iff taxation, was passed by congress.
The congressional election resulted in
a very large democratic majority. The
World’s Fair and Columbian exhibi-
tion was located at Chicago and fixed
for 1893. Wyoming and Idaho were
admitted to the union. The census
enumeration of the” people showed a
population of sixty-two and a half mil-
lions. Congress passed a new silver
law, which provides for the purchase
by the government of a great deal of
bullion. It also passed a disability
pension law and an anti-lottery law.
There was great excitement among
the Indians of the west over the ex-
pected coming of an Indian Messiah.
The Sioux apd some of the other tribes
began threatening dances and depreda-
tory movements, and a large body of
troops was sent to their country to
hold them in check.
There has been a successful revolu-
tion in Salvador, and an unsuccessful
one in Honduras. In the Argentine
tepublic the reckless and extravagant
government of President CeLMaAN was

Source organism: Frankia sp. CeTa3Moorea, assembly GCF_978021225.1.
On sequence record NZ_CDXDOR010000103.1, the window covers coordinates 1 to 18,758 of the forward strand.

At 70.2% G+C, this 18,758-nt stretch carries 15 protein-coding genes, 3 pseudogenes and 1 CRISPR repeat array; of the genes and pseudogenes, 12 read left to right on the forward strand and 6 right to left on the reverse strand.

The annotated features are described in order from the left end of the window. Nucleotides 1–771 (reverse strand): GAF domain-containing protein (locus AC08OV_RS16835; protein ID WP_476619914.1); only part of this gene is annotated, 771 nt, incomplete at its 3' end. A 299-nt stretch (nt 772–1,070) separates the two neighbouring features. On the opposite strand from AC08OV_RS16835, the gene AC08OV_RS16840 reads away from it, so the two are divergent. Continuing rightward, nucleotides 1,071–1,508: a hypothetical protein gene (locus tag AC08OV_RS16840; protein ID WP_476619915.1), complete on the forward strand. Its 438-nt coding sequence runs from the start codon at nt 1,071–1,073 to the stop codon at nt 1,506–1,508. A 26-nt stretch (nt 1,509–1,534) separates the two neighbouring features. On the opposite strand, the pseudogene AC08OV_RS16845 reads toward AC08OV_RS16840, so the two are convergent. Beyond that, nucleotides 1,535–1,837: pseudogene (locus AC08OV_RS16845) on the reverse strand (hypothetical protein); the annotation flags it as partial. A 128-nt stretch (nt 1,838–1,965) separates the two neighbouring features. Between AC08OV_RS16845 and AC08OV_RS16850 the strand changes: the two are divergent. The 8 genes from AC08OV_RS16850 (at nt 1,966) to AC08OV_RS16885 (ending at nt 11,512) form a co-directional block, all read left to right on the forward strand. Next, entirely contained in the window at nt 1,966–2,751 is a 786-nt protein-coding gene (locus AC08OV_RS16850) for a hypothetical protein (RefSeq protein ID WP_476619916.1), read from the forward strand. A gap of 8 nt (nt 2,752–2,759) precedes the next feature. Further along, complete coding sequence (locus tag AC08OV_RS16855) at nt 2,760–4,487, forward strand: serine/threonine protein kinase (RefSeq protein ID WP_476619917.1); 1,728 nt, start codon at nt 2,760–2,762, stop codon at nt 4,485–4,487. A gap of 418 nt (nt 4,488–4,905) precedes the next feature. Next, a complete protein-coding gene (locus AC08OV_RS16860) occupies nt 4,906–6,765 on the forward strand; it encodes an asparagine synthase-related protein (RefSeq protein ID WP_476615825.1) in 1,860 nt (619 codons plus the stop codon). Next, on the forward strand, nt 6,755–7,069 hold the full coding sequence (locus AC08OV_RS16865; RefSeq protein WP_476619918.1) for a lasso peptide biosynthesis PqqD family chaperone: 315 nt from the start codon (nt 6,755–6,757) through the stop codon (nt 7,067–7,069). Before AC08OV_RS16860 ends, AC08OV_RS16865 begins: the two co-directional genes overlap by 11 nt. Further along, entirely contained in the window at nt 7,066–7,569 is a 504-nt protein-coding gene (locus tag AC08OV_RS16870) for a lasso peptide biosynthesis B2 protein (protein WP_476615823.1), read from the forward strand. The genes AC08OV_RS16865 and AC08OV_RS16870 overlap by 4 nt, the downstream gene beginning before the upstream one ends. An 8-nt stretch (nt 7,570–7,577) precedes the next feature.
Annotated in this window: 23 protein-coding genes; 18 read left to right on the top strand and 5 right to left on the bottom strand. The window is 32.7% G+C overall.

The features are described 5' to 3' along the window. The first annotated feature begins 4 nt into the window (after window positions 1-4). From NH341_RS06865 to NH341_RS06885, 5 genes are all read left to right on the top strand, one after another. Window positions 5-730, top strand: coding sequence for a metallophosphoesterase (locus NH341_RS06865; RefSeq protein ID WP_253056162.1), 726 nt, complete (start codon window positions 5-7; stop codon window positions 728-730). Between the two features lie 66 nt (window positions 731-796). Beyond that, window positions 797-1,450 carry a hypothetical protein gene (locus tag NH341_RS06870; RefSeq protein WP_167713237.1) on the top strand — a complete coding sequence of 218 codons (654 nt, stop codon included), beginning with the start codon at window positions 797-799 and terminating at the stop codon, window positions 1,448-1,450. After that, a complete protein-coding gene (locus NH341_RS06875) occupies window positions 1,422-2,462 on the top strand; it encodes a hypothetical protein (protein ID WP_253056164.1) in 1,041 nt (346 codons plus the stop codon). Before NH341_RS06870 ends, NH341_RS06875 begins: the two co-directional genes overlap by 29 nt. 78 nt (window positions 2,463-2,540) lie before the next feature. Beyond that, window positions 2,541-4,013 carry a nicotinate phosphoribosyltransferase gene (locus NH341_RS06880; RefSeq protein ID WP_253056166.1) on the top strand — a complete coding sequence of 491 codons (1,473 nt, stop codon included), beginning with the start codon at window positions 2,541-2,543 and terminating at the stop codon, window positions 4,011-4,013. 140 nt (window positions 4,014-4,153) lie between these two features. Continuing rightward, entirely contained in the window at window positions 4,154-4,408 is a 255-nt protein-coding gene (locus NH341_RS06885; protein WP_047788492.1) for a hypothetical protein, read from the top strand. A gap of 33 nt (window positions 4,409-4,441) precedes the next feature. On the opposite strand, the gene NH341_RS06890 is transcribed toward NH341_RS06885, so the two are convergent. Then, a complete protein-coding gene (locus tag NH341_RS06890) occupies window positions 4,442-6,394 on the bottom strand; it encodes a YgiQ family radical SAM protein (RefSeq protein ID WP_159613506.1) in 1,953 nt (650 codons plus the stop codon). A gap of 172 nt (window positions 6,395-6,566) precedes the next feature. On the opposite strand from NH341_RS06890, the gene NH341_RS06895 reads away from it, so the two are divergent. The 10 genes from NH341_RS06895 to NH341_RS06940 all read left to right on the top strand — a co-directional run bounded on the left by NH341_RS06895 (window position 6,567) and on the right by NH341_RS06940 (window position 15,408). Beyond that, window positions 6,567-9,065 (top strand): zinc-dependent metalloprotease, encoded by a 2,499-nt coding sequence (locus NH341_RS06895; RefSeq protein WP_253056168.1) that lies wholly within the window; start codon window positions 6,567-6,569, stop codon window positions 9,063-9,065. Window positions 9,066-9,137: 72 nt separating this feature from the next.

overthrown by revolution, and a new
governmenc set up. Brazil is at peace
under the new republic.
"As a result of rash speculation and
inflation in Argentine and Uruguay,
the great English house of Baring Bros.
was embarrassed. Financial stringen-
cy, with many- failares, prevailed in
New York. The harvests of the world
have not been abundant, and the wheat
crop of the United States is below the
Among the dead of the year are the
king of the Netherlands and the Dowa-
ger Empress Avcusta, of Germany,
tions, as did also the conference of the '*
Cardinal Newnan and Lord Napier, |
of Magdala, in the old world; and in
the new, Justice SAMurL F. MILLER, of
the Supreme Court; Joux C.FrREMONT;
Wirniax D. Keurey and Samuer J.
RANDALL, statesmen of Pennsylvania,
and Jory Boyvre O ReiLLy and Drow
The Methodists of Arkansas